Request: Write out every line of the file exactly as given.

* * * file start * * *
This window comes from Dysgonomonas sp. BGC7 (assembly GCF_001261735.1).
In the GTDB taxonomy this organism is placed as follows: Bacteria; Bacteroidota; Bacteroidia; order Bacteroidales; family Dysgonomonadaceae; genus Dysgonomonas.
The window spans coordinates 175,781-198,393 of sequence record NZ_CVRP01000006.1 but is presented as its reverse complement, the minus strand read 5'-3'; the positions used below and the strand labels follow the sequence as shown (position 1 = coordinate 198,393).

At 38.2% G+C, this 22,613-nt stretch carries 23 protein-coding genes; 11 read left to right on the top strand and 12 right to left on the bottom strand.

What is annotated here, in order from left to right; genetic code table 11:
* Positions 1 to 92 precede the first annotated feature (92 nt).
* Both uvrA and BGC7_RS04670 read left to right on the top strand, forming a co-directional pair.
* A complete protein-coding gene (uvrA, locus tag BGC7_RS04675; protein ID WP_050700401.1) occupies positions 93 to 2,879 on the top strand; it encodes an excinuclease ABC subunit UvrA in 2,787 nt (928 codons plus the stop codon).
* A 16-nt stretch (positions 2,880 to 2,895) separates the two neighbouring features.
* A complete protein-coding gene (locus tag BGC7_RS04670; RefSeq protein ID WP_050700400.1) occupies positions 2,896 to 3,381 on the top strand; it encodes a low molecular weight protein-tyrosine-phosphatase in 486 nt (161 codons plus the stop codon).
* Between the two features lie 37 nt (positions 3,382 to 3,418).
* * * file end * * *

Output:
This window comes from Dysgonomonas sp. BGC7 (assembly GCF_001261735.1).
In the GTDB taxonomy this organism is placed as follows: Bacteria; Bacteroidota; Bacteroidia; order Bacteroidales; family Dysgonomonadaceae; genus Dysgonomonas.
The window spans coordinates 175,781-198,393 of sequence record NZ_CVRP01000006.1 but is presented as its reverse complement, the minus strand read 5'-3'; the positions used below and the strand labels follow the sequence as shown (position 1 = coordinate 198,393).

At 38.2% G+C, this 22,613-nt stretch carries 23 protein-coding genes; 11 read left to right on the top strand and 12 right to left on the bottom strand.

What is annotated here, in order from left to right; genetic code table 11:
* Positions 1 to 92 precede the first annotated feature (92 nt).
* Both uvrA and BGC7_RS04670 read left to right on the top strand, forming a co-directional pair.
* A complete protein-coding gene (uvrA, locus tag BGC7_RS04675; protein ID WP_050700401.1) occupies positions 93 to 2,879 on the top strand; it encodes an excinuclease ABC subunit UvrA in 2,787 nt (928 codons plus the stop codon).
* A 16-nt stretch (positions 2,880 to 2,895) separates the two neighbouring features.
* A complete protein-coding gene (locus tag BGC7_RS04670; RefSeq protein ID WP_050700400.1) occupies positions 2,896 to 3,381 on the top strand; it encodes a low molecular weight protein-tyrosine-phosphatase in 486 nt (161 codons plus the stop codon).
* Between the two features lie 37 nt (positions 3,382 to 3,418).